In Zimbabwe for example, young girls have lower access to education than their male counterparts. The lower literacy levels in turn imply lower levels of knowledge, and therefore lower levels of access to information and resources.
The model law need to be more pro-active in providing information in certain languages. Section 20 of the model law says that “Where information exists in more than one language, the information shall be provided to the requester in such of those languages as the requester prefers.” English is the official language in most African countries and the bulkier of public information held by public bodies is in English. Whilst English is the official language in most of these countries, it is however not the main language that people speak. Accessing information may be difficult for women and men who do not speak/ understand English.

Needless to mention that the majority of women in Africa reside in rural areas where there are fewer public services and institutions were people can access information. Rural areas in Africa are also poorly serviced by public and private media, a key source of information for people. The model should thus stipulate pro active measures that states should put in place to ensure that women who have limited access to the media access information they need.

Part VI of the draft model law makes provisions for the establishment of an oversight mechanism. It has however conveniently forgotten commitments made by the African Union or regional bodies such as SADC in the Protocol on Gender and Development (2008), to ensure equal representation of women in all decision making bodies. The oversight mechanism as a decision making body should ensure 50% representation of women who can influence access to information policy processes. In section 60 (2) of the model law, deliberate concessions to multi-partyism are stated but it fails to take into consideration other factors such as gender in oversight mechanisms.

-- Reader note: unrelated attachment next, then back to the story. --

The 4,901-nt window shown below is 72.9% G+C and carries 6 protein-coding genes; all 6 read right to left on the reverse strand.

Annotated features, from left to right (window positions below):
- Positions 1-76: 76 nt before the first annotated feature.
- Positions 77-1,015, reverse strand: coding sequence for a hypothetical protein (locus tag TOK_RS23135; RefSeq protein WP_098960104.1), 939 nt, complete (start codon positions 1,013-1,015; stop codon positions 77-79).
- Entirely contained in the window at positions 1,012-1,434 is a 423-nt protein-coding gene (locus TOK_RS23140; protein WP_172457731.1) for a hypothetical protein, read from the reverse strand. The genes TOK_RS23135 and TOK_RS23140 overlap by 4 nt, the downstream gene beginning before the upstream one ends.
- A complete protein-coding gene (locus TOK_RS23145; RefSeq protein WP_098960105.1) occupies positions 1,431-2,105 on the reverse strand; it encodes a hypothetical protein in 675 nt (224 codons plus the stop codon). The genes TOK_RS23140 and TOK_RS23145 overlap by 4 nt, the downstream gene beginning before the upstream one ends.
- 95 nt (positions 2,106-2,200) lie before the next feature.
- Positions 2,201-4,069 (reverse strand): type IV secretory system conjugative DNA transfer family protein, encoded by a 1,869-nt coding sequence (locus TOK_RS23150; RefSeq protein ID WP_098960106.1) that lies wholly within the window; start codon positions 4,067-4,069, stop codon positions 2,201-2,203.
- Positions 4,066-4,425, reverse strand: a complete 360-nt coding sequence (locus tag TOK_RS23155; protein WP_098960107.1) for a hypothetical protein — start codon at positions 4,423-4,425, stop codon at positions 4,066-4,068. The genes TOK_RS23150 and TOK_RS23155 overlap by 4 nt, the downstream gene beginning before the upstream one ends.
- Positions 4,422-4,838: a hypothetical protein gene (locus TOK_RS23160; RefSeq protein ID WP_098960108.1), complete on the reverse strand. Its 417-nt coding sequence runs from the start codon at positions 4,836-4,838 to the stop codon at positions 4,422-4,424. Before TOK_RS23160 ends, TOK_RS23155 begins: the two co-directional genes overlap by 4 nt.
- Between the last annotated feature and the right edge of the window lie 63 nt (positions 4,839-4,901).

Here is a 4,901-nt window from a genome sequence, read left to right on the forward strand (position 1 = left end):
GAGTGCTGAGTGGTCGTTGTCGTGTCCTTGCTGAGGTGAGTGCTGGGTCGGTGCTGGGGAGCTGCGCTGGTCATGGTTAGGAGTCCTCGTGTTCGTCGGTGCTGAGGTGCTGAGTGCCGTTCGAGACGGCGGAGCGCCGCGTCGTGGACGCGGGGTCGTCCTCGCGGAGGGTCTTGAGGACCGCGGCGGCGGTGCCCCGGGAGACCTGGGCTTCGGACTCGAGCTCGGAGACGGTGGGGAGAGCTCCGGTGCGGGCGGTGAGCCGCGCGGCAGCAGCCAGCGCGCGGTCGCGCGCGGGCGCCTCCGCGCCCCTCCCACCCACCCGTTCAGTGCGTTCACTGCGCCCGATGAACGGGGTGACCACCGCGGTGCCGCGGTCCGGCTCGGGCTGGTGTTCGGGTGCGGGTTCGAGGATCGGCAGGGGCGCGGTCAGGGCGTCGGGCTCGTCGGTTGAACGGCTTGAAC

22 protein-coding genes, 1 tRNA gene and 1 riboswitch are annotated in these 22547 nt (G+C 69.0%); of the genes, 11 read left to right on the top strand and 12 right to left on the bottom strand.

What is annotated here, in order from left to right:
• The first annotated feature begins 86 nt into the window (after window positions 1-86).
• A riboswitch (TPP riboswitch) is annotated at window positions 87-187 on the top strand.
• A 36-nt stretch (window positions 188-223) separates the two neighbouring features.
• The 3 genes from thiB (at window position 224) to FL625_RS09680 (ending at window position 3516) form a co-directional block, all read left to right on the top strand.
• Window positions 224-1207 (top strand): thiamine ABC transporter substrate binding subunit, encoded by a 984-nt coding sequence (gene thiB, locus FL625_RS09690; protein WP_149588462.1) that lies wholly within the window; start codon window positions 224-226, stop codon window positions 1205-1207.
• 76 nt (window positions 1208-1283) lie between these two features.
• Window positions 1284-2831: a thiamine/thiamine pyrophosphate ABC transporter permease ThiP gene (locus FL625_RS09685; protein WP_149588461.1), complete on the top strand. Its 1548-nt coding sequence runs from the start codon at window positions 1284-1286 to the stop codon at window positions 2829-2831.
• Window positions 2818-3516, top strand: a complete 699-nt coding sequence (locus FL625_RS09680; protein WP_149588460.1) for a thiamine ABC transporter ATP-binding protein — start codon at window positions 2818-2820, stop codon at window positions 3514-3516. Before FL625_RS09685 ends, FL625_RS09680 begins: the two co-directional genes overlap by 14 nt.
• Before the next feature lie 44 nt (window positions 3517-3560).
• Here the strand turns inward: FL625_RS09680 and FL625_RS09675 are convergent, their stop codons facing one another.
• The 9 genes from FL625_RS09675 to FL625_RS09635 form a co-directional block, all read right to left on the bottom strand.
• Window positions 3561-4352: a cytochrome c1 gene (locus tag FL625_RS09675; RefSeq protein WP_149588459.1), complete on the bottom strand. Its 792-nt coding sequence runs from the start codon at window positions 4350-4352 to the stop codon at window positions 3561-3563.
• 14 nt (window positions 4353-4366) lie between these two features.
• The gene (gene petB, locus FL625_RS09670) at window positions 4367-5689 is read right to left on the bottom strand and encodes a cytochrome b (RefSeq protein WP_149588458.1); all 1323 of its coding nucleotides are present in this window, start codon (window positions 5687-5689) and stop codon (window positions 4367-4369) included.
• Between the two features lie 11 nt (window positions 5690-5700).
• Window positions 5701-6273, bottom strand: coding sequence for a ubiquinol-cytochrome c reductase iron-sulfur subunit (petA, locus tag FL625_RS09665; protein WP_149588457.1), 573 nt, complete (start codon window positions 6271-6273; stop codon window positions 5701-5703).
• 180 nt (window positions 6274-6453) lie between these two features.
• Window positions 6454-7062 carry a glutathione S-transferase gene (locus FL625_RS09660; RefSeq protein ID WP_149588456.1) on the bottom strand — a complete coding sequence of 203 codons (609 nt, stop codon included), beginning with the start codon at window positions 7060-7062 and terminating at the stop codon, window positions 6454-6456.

A section in the model that is especially interesting to a layperson is that access to information can be denied when the information officer deems the request for information “manifestly frivolous or vexatious.” The information officer has the discretion of dismissing information requests on this basis but the question is; what is the determination of whether the requests made are frivolous or vexatious?

The Draft model law on access to information as indicated will potentially change the dynamics of access to information on the continent. However, if the law remains inaccessible to women it risks alienating half of the people it purports to give rights to information. It has been proven numerous times that laws are not gender neutral and it is important to ensure pro active mechanisms in place to ensure access to legislation by women.

 


Download : AU Draft model law on ATI